Book review: Namita Gokhale's ‘The Blind Matriarch’ lingers even after it ends

118-Namita-Gokhale Namita Gokhale | Sanjay Ahlawat

Namita Gokhale burst on the literary map in blood-soaked 1984—the year of Indira Gandhi’s assassination and anti-Sikh riots. The commercial hit back then was Amitabh Bachchan’s Sharaabi. It is no surprise then that Paro: Dreams of Desire, first published in 1984, was destined to shock.

Almost four decades later, in another loss-filled year, Gokhale—now very much an established writer—claims she has written her last novel The Blind Matriarch—a peep into the life of a joint family in Delhi in the midst of a pandemic.

It is a grey streaked Saturday. Gokhale is at home—very much the spirit of the fictional home of Matangi Ma (the matriarch in The Blind Matriarch who lost her sight, but not her vision), with its raat ki raani plants. Written in six months—like her first—Gokhale’s last novel is enduring and haunting. “A novel needs a very active memory to hold it together,’’ she said. “It needs a lot of energy. I don’t want to name those of my favourite writers whose books peaked at a certain time. I would rather write short stories or other books and other things.’’

In The Blind Matriarch readers quickly get absorbed into the folds of Matangi Ma’s family—her blindness is not always about her loss of vision but also a choice to be blind to her husband’s cruelty.

If Paro was a precursor of the cocktail circuit and ambitious women networking the power corridors, The Blind Matriarch is the book of the pandemic. Set during lockdowns, it is very much a quiet book where very little happens—but the world changes. “Frankly, I finished the first draft last year and then I put it away,” said Gokhale, who is also at the heart of the Jaipur Lit Fest. “When I came back this year to complete it and hand it over to my editor, I thought what a boring book it is. And who on earth will want to read about an old woman?... There is no sexual activity in the book. Long ago, Khushwant Singh had written that my books are about love, lust and death. Sexuality is very much a part of my books so far. Sadly, nobody here seems to have much happening.”

Despite the lack of lust, The Blind Matriarch lingers after it ends. Set in a house in south Delhi, the book explores the inner world of Matangi Ma and her family—three children living on separate floors—Shanta, Satish and Suryaveer and their children Rahul and Samir. “I think of it as a love story about India,” said Gokhale. “Things like national narratives are big words, I never want to use big words for this book. But I do see the joint families as an allegory or as an emblem of India. We do contain multitudes. We have so many points of views, we have so many dysfunctionalities, so many hates and hurts and vulnerability and yet we do manage to coexist.”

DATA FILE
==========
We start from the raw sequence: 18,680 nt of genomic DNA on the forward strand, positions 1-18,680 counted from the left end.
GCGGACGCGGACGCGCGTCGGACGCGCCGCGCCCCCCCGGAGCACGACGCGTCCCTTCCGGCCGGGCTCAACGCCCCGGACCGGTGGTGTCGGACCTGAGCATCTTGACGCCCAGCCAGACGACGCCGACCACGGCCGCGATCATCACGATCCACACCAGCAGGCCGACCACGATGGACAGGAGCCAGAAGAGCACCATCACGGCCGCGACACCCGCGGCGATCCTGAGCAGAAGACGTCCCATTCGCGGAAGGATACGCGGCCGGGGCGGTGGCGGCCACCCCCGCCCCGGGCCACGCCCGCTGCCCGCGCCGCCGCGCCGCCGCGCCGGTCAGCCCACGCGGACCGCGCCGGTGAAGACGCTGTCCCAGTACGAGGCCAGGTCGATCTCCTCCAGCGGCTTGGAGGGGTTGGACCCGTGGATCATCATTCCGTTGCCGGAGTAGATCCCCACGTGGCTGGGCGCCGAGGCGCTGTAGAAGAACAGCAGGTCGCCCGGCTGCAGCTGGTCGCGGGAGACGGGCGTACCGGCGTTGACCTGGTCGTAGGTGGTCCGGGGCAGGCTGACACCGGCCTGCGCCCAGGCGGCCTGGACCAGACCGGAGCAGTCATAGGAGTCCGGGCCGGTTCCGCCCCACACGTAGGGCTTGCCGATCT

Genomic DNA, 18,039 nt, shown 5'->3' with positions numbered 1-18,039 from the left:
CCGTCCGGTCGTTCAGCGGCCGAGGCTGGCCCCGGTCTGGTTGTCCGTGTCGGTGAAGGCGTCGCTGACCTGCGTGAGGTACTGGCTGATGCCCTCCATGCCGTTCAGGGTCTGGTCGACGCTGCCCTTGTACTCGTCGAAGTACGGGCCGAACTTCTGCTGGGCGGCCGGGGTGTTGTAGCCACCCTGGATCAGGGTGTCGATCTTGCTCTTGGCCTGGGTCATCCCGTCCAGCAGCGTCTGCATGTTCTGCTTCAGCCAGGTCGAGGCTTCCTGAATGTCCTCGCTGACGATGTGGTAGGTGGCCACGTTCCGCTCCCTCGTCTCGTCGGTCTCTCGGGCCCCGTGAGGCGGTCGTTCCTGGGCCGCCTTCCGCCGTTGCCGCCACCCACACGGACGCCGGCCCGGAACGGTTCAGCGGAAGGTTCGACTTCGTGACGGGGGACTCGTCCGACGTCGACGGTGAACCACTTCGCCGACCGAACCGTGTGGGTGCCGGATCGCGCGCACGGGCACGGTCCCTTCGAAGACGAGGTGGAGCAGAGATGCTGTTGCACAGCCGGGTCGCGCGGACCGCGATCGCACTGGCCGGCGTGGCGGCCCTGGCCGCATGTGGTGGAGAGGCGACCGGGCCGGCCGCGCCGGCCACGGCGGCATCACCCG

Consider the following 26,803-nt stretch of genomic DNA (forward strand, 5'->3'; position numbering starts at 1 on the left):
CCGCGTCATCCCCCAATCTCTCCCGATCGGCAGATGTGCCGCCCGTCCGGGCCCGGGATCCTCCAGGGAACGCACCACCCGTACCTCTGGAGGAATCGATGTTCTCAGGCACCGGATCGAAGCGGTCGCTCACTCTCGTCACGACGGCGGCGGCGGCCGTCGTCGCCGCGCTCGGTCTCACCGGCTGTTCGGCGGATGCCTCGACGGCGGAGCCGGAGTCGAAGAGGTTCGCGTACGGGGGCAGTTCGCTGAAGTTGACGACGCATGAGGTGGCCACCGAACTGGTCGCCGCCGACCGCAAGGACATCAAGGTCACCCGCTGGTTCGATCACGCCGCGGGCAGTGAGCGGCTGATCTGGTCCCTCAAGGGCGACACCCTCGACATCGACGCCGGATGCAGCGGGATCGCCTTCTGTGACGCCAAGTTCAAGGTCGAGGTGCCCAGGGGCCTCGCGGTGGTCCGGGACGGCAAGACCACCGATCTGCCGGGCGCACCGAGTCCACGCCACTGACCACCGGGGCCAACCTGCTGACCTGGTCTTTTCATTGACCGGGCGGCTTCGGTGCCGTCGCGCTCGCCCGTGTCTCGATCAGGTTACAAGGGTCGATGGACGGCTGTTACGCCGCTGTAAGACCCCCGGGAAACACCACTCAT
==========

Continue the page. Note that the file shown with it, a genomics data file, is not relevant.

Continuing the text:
The Blind Matriarch is about resilience, secrets, families and the complexities of living together. And as always with Gokhale—death. It lingers, possibly mirroring Gokhale’s life and uncertainty. Gokhale fell madly in love and got married at 18. She got cancer at 36 and lost her husband when he was 42.

“It has always been up and down, up and down,” she said. “But it has made me ready to take things in my stride usually. Of course, the pandemic year, as in this book, has made me realise everyone has challenges. Some people don’t make a lot out of them. Sometimes the smallest challenges can be made into mountains out of molehills. But the real courage lies in people like Matangi who have quietly coped with so much, held their own.”

Gokhale is a fighter—and matches life’s punches with equally hard responses. Her attitude is best summed up in her battle with her favourite teacher Sister Aquinas. “She loved me not as I was,’’ said Gokhale. And she deeply disliked Gokhale’s husband. “She told me I had succumbed to lust,” said Gokhale.

Gokhale was prevented from taking her final year examinations for lack of attendance—with 160 students. They went to court. “Young Arun Jaitley was my lawyer,” she said. “My sister-in-law Sunanda Bhandare was helping him with the case. My father in law [H.R. Gokhale] was the law minister. The judges held that 20 of us had a valid reason and advised Sister Aquinas to use her discretion to let them us the examinations. It was a minority college. She chose not to.’’

Most girls were forced to repeat the year. Gokhale was allowed to take the examinations. But the college never declared the results.

“So, you could say I am not a graduate,’’ she said. What, however, makes Gokhale remarkable was that she attended Aquinas’s farewell. “So, I turned up and I gave her a book. In that I wrote ‘To Dear Sister Aquinas, who gave me my education in the real sense of the word’. The whole point is to see where we can get our learning. Learning is always hidden in these crevices; you find them everywhere.”

And, at 66, Gokhale has plenty—scattered through her life and work.


By Namita Gokhale

Publisher: Penguin Random House

Price: Rs599; pages: 209